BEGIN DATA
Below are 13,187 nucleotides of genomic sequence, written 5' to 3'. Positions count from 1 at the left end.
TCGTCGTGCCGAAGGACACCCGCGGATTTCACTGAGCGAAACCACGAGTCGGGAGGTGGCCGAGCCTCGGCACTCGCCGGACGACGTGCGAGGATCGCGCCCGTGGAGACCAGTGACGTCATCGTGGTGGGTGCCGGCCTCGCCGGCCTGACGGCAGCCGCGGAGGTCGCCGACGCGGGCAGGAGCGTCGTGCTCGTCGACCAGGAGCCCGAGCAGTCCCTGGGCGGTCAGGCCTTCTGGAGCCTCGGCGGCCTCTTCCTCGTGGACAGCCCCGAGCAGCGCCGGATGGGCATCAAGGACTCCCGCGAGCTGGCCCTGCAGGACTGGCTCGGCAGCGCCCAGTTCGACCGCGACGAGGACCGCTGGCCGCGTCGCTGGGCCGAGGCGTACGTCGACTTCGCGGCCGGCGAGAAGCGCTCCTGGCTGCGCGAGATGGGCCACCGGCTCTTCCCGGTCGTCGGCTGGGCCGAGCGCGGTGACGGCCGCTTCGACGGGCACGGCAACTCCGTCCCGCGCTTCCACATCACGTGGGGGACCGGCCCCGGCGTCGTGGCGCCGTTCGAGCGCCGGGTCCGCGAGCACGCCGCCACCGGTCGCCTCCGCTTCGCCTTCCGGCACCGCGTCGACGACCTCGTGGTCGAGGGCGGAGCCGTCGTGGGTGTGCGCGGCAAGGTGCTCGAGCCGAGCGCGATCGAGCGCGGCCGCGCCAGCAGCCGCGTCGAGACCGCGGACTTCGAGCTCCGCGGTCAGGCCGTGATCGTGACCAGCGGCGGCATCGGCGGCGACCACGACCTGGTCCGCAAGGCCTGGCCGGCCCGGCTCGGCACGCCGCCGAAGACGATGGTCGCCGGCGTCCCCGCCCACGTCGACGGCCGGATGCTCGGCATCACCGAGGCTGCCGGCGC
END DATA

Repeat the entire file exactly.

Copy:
Below are 13,187 nucleotides of genomic sequence, written 5' to 3'. Positions count from 1 at the left end.
TCGTCGTGCCGAAGGACACCCGCGGATTTCACTGAGCGAAACCACGAGTCGGGAGGTGGCCGAGCCTCGGCACTCGCCGGACGACGTGCGAGGATCGCGCCCGTGGAGACCAGTGACGTCATCGTGGTGGGTGCCGGCCTCGCCGGCCTGACGGCAGCCGCGGAGGTCGCCGACGCGGGCAGGAGCGTCGTGCTCGTCGACCAGGAGCCCGAGCAGTCCCTGGGCGGTCAGGCCTTCTGGAGCCTCGGCGGCCTCTTCCTCGTGGACAGCCCCGAGCAGCGCCGGATGGGCATCAAGGACTCCCGCGAGCTGGCCCTGCAGGACTGGCTCGGCAGCGCCCAGTTCGACCGCGACGAGGACCGCTGGCCGCGTCGCTGGGCCGAGGCGTACGTCGACTTCGCGGCCGGCGAGAAGCGCTCCTGGCTGCGCGAGATGGGCCACCGGCTCTTCCCGGTCGTCGGCTGGGCCGAGCGCGGTGACGGCCGCTTCGACGGGCACGGCAACTCCGTCCCGCGCTTCCACATCACGTGGGGGACCGGCCCCGGCGTCGTGGCGCCGTTCGAGCGCCGGGTCCGCGAGCACGCCGCCACCGGTCGCCTCCGCTTCGCCTTCCGGCACCGCGTCGACGACCTCGTGGTCGAGGGCGGAGCCGTCGTGGGTGTGCGCGGCAAGGTGCTCGAGCCGAGCGCGATCGAGCGCGGCCGCGCCAGCAGCCGCGTCGAGACCGCGGACTTCGAGCTCCGCGGTCAGGCCGTGATCGTGACCAGCGGCGGCATCGGCGGCGACCACGACCTGGTCCGCAAGGCCTGGCCGGCCCGGCTCGGCACGCCGCCGAAGACGATGGTCGCCGGCGTCCCCGCCCACGTCGACGGCCGGATGCTCGGCATCACCGAGGCTGCCGGCGC